I was, in other words, roughly 12 years behind. Let’s say that, at 16, someone said to me “pursue your passion” and I took their advice. And let’s say I put in as much (or more) effort as those who were setting themselves for professional hockey at 16 and spent the next 9 years pursuing my passion with the hope that, at 25, I would be at the level of the 16 year olds.
Who in their right mind hires a 25 year old professional hockey player with limited natural ability and the skill of a 16 year old?
In what world would pursuing my passion have made any sense?
Build on your strengths
What if, instead of spending 12 years focusing on my passion, I spent it on getting better at what I was already good at?
At 16, most of us had a pretty good sense of our natural abilities (at least I did). I could write well. I could synthesize lots of information. I was a pretty good public speaker. I didn’t hate any of these things. In fact, I enjoyed (sometimes) all of these at one time or another. But I wouldn’t describe any of them as my “passion” (that was hockey).
And I couldn’t tell you at 16 (not honestly at least) what job I could do with these skills. In part because I was 16 and what the hell did I know? But it’s also a skill set that allows you to do a lot of different things.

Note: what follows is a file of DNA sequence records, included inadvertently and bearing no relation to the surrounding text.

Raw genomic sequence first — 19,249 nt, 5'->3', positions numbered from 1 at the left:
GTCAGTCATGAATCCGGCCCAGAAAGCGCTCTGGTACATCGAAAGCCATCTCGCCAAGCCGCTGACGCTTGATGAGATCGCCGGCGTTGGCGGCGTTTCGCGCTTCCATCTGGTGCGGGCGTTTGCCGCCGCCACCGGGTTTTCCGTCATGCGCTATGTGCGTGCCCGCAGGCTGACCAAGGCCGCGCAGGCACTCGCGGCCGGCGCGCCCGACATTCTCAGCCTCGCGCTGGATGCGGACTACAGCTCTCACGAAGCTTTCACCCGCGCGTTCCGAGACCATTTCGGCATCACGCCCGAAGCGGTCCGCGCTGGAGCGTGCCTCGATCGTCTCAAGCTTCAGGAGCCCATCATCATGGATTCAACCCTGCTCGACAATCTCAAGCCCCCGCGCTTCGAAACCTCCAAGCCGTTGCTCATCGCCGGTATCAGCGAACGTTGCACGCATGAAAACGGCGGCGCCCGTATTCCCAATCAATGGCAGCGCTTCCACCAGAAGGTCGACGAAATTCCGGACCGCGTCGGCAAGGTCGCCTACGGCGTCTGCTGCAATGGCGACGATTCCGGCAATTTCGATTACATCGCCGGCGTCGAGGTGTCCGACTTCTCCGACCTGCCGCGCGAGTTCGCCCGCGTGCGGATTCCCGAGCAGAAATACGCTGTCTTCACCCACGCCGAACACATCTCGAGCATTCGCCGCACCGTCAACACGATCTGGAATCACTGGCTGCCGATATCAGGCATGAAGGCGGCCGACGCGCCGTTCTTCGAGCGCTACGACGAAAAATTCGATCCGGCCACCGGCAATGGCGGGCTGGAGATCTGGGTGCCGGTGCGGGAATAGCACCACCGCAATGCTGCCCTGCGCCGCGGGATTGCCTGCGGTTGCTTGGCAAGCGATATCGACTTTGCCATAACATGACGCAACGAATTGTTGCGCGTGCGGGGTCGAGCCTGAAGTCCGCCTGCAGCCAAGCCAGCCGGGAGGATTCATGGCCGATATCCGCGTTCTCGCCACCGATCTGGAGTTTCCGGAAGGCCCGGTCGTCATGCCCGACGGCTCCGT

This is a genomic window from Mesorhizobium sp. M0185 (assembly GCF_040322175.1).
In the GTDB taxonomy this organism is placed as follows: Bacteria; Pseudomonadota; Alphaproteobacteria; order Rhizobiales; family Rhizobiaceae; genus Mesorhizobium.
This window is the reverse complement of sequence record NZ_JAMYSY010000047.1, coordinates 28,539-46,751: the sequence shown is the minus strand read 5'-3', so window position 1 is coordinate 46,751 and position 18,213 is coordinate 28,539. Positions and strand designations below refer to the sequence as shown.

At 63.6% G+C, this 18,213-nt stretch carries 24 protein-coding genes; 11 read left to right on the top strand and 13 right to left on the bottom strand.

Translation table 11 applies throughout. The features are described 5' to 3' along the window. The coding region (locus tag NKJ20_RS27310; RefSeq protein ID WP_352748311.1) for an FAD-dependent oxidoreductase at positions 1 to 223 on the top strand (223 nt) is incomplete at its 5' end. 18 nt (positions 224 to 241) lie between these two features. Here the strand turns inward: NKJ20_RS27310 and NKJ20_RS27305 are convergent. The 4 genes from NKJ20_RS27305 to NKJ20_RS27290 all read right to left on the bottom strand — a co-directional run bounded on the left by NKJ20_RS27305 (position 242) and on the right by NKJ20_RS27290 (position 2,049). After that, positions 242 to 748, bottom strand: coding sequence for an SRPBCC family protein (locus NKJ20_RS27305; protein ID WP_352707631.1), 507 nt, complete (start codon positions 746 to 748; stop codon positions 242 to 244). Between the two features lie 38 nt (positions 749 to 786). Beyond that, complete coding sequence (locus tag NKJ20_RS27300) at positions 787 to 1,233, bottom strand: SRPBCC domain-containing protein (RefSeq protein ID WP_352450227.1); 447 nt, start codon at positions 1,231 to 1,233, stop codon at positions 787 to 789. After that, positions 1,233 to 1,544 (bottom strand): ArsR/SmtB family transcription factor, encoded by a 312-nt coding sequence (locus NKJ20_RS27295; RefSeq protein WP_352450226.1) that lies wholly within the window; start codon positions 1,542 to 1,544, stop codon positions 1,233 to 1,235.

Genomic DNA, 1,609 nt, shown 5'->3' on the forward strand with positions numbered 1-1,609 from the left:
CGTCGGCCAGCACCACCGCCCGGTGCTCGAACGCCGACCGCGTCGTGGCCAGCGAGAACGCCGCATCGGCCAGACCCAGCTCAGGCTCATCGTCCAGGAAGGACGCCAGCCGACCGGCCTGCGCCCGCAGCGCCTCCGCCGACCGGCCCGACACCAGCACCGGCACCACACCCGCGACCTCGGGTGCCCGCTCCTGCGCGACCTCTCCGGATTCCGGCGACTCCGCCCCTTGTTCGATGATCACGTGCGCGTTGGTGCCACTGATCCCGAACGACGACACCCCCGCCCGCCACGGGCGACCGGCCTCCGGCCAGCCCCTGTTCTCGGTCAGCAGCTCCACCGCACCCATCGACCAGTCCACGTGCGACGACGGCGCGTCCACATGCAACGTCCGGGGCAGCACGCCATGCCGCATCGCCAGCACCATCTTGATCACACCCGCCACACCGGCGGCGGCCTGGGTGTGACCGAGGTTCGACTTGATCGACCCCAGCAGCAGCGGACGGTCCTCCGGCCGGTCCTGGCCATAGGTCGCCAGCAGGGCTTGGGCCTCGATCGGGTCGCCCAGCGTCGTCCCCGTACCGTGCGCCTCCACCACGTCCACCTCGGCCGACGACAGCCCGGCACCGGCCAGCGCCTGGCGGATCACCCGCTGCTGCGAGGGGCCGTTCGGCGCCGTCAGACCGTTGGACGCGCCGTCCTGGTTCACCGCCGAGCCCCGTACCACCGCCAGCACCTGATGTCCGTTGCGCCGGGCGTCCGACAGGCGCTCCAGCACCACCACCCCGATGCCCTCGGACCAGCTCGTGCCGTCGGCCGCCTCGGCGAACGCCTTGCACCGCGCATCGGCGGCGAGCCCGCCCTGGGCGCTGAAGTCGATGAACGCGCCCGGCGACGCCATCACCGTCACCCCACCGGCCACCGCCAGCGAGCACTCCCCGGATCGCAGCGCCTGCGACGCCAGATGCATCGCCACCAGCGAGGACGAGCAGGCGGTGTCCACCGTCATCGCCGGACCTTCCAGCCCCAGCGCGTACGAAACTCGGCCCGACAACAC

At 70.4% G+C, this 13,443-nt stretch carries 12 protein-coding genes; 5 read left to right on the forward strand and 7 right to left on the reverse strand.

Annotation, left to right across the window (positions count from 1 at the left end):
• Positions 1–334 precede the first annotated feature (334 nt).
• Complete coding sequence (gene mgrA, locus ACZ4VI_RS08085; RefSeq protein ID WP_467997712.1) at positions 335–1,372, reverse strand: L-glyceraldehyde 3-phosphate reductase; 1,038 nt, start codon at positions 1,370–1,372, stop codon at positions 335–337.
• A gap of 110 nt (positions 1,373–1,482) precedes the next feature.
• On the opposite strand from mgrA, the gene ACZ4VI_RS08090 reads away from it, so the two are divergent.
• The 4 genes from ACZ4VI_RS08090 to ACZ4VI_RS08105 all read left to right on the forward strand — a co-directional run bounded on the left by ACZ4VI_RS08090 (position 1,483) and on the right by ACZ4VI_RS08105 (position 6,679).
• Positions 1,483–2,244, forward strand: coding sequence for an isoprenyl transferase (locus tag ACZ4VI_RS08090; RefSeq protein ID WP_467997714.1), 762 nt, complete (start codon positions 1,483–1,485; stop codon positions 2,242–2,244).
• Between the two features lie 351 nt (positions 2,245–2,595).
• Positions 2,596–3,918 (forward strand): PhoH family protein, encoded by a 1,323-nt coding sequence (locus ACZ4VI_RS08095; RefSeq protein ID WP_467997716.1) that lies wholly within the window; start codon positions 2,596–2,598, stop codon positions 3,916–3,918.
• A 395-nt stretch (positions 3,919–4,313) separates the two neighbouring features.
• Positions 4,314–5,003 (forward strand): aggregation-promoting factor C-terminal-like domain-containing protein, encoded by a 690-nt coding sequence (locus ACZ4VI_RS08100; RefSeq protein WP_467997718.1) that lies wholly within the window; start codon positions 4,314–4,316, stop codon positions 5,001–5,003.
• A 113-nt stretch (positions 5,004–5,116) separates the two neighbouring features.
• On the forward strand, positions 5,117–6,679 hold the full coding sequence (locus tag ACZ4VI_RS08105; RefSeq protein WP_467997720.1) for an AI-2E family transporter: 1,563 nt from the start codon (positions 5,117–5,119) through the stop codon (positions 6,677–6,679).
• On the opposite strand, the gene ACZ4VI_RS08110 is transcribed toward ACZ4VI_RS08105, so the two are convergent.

Doing what I’m good at has kept me gainfully and steadily employed for a decade. I’ve gotten better at it which is also better for my students and my employers (and probably society too). I’m not rich, but I am financially stable and living (by my own standards) a life that I enjoy with the time to watch my Rangers games.
And the truth is that, for most people, getting better at what they are good at is the best advice. Be good enough at something that someone will pay you to do it and, hopefully, pay you well enough that you can have some stability in order to live your life as you like the rest of the time.
Some people are passionate about what they are good at — for them, the pursuit of their passion is great advice because it aligns with their strengths. I’m sure that professional hockey players are, for the most part, passionate about hockey.
But I would imagine there are at least some hockey players who are passionate about other things (maybe even more than hockey). But they are REALLY good at hockey. Should we tell Henrik Lundqvist, the winningest goalie in Rangers history, that he should quit hockey to go play in a band, in order to “pursue his passion”? That seems like pretty terrible advice for him and it is for you too.
Passions are worthwhile pursuits and can make you happy (but they need not make your money)
Hockey has no economic value for me. In fact, it probably doesn’t for most fans, even the most passionate amongst us. Our capitalist society downgrades and shames all pursuits that are not economically valuable. But humans don’t need to do things that are economically valuable to have fundamental value. And the things we do often make us better people, irrespective of whether they have economic value. In that context, “pursue your passion” is great advice for how to live your day-to-day life. It’s just not that helpful in creating a career.